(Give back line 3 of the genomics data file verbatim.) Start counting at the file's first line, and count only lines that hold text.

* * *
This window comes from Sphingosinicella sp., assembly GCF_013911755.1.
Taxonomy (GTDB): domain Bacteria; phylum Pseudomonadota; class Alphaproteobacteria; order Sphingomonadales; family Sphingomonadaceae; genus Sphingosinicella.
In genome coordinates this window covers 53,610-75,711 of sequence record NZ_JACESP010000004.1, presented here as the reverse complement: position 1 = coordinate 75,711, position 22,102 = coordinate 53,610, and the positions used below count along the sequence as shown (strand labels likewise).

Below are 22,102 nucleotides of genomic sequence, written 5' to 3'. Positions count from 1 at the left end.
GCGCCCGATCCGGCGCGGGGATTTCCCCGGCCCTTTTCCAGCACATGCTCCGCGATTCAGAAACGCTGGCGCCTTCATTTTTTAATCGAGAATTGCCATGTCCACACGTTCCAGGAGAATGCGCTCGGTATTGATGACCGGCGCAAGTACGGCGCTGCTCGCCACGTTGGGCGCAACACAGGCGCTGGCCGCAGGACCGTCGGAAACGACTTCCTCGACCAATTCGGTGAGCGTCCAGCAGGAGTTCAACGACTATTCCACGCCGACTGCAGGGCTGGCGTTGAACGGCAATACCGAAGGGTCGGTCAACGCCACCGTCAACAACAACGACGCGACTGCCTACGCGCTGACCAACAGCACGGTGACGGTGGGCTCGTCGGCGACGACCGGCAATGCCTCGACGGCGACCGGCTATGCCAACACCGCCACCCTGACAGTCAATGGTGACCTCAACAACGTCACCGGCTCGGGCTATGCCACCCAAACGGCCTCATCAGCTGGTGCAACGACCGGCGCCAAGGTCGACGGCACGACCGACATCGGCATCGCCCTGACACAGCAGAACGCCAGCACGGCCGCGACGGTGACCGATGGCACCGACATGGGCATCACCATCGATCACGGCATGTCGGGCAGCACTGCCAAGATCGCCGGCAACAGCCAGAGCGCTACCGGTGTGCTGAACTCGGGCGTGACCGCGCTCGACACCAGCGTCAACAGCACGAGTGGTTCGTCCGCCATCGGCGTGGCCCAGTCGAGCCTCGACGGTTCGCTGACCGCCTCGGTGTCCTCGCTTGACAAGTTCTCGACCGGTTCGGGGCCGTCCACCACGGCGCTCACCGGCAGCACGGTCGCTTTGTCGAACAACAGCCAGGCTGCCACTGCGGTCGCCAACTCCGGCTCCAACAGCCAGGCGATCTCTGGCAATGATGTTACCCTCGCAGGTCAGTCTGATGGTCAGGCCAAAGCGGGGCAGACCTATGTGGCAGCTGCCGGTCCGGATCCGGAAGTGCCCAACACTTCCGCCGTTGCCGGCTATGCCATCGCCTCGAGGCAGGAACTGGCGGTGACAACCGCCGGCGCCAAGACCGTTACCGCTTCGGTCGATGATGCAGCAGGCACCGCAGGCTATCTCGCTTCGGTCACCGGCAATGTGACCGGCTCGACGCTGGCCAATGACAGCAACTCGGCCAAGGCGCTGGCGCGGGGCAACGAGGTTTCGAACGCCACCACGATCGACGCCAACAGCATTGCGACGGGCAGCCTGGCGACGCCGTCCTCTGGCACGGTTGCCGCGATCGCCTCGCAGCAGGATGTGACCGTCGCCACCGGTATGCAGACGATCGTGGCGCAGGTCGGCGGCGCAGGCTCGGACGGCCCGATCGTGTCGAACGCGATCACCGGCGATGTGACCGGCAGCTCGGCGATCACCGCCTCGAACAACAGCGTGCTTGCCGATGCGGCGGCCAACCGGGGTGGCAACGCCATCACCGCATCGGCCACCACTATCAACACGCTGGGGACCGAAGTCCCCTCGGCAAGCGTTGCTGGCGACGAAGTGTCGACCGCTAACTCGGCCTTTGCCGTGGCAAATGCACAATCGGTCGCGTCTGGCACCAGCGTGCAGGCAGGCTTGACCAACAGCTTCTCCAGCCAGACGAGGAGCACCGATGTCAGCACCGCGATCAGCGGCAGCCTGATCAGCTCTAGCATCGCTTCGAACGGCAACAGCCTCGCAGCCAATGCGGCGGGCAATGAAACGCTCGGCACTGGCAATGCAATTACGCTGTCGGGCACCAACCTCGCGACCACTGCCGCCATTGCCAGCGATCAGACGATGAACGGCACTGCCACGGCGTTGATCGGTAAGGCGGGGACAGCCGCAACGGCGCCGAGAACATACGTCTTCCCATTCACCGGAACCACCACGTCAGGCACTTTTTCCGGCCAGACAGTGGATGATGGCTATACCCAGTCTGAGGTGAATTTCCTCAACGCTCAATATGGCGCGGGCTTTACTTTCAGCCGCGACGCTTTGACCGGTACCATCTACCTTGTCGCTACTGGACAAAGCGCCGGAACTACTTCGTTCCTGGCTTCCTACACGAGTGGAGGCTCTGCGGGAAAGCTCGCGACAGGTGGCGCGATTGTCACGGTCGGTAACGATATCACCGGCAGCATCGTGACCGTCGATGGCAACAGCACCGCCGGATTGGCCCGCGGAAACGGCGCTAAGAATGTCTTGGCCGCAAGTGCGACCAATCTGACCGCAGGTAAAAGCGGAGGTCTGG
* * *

In genome coordinates this window covers 53,610-75,711 of sequence record NZ_JACESP010000004.1, presented here as the reverse complement: position 1 = coordinate 75,711, position 22,102 = coordinate 53,610, and the positions used below count along the sequence as shown (strand labels likewise).